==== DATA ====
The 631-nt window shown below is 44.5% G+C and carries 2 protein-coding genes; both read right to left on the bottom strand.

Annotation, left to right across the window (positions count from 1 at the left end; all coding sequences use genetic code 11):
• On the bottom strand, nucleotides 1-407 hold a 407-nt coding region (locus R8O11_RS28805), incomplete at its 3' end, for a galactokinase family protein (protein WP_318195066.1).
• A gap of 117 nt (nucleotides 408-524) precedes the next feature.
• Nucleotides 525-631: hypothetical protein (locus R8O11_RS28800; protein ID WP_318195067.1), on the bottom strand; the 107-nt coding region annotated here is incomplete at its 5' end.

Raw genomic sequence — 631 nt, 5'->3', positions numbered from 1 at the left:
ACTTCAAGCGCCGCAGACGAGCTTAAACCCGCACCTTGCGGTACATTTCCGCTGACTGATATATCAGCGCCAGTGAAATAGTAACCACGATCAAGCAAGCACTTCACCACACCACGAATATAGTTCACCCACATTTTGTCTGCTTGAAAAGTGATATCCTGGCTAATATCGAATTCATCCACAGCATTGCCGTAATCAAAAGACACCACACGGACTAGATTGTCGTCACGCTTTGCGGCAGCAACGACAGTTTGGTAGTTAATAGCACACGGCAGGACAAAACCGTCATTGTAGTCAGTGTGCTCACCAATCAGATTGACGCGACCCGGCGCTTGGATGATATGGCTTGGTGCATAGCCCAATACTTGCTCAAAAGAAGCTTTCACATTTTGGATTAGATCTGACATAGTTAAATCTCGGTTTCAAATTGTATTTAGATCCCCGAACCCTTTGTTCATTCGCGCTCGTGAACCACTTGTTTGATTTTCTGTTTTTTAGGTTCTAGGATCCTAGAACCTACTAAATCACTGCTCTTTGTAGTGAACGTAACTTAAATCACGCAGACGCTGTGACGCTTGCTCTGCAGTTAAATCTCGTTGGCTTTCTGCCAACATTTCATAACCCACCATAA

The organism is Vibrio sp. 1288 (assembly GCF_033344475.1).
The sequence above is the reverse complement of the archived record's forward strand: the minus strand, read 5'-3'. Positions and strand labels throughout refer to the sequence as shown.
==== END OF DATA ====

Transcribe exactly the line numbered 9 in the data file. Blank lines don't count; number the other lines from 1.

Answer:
The sequence above is the reverse complement of the archived record's forward strand: the minus strand, read 5'-3'. Positions and strand labels throughout refer to the sequence as shown.